31 Steps to an absolutely guilt-free day

Awakening refreshed after eight hours of uninterrupted sleep, you luxuriated in the memory of yesterday, a day devoid of guilt.

What steps did you take to earn such a rare treasure?

  1. Applied sunscreen before turning on overhead light.
  2. Attached FitBit and logged 30 minutes of low impact aerobics.
  3. Practiced 15 minutes of Loving-Kindness meditation.
  4. Celebrated day 163 of “reading through the Bible in one year,” started six years ago.
  5. Wrote gratitude list in journal.
  6. Wished Facebook friends happy birthday, even those you didn’t recognize.
  7. Ate eggs from free range chickens.
  8. Scrambled in extra virgin olive oil.
  9. Fed gut healthy bacteria with designer Greek yogurt.
  10. Savored a hot cup of fair trade coffee.
  11. Deodorized the toilet bowl with Poo Pourri.
  12. Paid bills.
  13. Transferred money from emergency savings, preventing overdraft fees.
  14. Asked God to bless driver traveling 17 miles below speed limit, who made you late for work.
  15. Munched on organic granola bar for midmorning snack.
  16. Drank 8 glasses of filtered water.
  17. Refrained from swearing when realized no toilet paper in employee bathroom, forcing drip dry.
  18. Changed toilet paper roll, even though it involved scary dive into dark closet, opening new case, and lacerating finger on giant staple.
  19. Didn’t write scathing letter demanding reprimand of cleaning staff for crime against personal hygiene.
  20. Stopped crying 20 minutes after receiving tetanus shot.
  21. Kept wounded middle finger gripped firmly on steering wheel, while following God blessed driver home from work. See #14.
  22. Sipped 4 ounces of red wine, for pain relief.
  23. Initiated amorous interlude with partner.
  24. Stayed awake.
  25. Tossed aside ‘Thai 2 Go’ menu, and opened recipe app.
  26. Healthy home cooked dinner included grass-fed beef.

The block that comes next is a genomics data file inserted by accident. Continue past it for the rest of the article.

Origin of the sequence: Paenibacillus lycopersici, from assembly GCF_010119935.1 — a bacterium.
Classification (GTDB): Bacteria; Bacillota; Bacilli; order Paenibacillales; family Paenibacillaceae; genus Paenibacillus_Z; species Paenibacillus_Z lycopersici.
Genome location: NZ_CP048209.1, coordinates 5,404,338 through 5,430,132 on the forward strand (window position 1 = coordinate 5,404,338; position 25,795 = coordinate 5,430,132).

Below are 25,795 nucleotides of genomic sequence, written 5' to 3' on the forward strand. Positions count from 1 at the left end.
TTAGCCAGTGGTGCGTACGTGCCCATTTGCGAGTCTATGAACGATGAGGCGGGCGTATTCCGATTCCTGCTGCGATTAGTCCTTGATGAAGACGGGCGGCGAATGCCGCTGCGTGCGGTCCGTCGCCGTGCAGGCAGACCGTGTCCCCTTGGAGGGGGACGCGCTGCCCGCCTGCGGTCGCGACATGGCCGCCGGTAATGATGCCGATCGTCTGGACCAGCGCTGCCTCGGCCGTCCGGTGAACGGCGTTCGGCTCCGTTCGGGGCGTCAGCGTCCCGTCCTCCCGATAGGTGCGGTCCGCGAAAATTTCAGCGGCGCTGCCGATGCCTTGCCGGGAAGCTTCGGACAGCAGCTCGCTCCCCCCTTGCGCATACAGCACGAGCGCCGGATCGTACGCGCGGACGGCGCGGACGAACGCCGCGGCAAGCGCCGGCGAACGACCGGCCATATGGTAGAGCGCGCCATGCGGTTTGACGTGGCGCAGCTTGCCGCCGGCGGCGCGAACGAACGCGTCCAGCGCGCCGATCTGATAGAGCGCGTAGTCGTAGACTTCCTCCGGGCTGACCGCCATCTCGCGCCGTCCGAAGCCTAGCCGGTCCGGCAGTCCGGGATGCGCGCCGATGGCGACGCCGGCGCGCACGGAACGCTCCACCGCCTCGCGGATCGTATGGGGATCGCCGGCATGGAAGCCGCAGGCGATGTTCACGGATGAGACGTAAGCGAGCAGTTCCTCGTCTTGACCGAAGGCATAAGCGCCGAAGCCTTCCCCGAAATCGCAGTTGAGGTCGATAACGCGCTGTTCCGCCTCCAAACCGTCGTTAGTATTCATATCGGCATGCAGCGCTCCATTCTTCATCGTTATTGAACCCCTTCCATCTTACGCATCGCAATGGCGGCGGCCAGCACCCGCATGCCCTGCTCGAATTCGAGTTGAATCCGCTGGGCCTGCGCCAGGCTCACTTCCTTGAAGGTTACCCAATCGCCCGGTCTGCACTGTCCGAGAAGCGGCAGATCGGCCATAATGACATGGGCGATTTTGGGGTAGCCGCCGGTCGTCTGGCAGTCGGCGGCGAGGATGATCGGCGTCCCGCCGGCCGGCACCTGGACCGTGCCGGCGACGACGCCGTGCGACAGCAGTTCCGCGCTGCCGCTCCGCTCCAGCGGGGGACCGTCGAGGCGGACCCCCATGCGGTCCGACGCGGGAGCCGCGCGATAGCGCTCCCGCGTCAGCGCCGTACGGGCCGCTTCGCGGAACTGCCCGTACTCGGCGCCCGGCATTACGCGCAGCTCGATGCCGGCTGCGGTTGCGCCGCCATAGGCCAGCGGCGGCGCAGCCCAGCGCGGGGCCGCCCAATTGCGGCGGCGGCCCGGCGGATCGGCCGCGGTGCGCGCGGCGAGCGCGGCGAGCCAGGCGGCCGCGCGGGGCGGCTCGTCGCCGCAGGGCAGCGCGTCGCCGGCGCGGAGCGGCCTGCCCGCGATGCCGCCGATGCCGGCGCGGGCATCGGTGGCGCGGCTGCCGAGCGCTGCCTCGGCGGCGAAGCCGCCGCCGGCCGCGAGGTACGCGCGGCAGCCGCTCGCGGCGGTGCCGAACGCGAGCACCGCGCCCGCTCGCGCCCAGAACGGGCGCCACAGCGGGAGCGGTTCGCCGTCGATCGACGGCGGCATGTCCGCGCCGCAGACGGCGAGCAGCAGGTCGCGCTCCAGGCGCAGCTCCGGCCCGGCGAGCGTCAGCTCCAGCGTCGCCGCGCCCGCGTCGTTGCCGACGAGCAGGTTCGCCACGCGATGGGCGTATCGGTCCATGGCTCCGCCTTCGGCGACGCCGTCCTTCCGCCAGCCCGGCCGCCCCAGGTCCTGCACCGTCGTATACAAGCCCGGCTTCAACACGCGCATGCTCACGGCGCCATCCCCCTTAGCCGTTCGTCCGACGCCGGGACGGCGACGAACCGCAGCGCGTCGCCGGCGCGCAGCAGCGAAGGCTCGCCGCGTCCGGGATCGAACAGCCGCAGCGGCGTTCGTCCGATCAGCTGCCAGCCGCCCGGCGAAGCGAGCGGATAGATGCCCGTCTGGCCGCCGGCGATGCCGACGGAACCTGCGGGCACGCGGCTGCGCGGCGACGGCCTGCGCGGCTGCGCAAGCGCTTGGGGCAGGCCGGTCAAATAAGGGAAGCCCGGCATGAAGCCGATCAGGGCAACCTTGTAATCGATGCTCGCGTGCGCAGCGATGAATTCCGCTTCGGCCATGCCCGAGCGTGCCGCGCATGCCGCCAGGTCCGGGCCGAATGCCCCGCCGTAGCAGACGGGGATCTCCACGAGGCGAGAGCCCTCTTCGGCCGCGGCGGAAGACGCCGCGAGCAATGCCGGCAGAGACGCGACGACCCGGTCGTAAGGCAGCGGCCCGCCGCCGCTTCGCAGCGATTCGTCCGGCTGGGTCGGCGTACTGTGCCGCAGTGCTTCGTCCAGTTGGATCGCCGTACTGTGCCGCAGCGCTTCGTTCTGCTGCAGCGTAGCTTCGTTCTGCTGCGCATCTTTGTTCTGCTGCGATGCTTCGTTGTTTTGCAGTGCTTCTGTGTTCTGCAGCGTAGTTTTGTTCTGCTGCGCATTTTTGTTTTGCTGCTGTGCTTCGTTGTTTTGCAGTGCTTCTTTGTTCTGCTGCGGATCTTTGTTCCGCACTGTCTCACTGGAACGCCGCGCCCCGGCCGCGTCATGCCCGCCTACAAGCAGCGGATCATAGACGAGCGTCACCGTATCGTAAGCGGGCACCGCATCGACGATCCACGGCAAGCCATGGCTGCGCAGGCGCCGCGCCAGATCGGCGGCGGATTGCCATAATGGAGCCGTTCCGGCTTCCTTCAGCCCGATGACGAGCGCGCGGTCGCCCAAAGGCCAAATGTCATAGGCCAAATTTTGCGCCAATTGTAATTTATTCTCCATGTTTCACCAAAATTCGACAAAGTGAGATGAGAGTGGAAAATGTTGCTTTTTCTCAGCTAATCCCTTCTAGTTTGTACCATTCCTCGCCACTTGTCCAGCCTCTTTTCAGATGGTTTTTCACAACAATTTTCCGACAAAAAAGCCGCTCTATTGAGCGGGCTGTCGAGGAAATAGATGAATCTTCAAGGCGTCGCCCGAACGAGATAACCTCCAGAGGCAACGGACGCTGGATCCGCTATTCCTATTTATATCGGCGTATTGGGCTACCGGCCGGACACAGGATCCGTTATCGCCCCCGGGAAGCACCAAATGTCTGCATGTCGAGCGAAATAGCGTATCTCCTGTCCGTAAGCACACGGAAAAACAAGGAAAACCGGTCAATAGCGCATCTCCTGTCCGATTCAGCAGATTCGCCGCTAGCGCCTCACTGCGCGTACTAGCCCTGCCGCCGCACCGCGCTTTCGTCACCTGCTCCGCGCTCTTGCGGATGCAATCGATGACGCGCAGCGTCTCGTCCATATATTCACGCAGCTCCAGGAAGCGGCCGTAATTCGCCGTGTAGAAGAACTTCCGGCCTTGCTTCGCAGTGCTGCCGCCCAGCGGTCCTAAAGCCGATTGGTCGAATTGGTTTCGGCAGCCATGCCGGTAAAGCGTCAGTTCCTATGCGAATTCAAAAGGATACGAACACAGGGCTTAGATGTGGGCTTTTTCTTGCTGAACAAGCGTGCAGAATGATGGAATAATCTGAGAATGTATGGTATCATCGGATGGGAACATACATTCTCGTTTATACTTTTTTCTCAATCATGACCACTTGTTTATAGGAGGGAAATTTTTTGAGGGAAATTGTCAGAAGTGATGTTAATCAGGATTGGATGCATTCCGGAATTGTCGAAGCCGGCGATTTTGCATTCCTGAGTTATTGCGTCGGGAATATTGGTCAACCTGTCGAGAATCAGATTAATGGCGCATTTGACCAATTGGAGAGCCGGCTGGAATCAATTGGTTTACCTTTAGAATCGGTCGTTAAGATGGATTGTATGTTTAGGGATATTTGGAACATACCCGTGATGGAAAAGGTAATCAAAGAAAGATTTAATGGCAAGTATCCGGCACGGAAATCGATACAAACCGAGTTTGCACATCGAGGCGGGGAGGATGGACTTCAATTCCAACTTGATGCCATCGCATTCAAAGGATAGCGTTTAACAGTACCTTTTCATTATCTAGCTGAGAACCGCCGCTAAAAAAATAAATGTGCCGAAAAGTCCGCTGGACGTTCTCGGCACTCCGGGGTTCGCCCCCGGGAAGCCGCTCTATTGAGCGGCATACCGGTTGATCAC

27. Just kidding, it was vegan and included kale.
  28. Lots of kale.
  29. Pushed away from table after modest intake.
  30. Curbed retching.
  31. Turned burners off before partner noticed, avoiding another tiresome conversation about early signs of dementia.

Suddenly, you realized there was one last item on your agenda:

Work on character defect: perfectionism

Desperate to succeed, you scarfed a spoonful of chocolate chip cookie dough ice cream when no one was looking. Out of the carton. Okay, several spoonfuls.

Was it euphoria or brain freeze? Immaterial, since what mattered was the triumphant achievement of earning a guilt-free day.

Even addressing the most important detail: not being perfect.

Have you ever achieved a guilt-free day? Did you think you deserved it? Did it include eating ice cream? What is holding you back from letting go of guilt?

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21 thoughts on “31 Steps to an absolutely guilt-free day

  1. Molly,
    Thank you for this; I REALLY needed it!

    I really do struggle with that nearly constant fear of guilt, feeling guilty, and trying to avoid it is truly exhausting! There’s certainly a happy-medium here. (Happy (hyphen medium? Or without hyphen? See comments above! 😉 )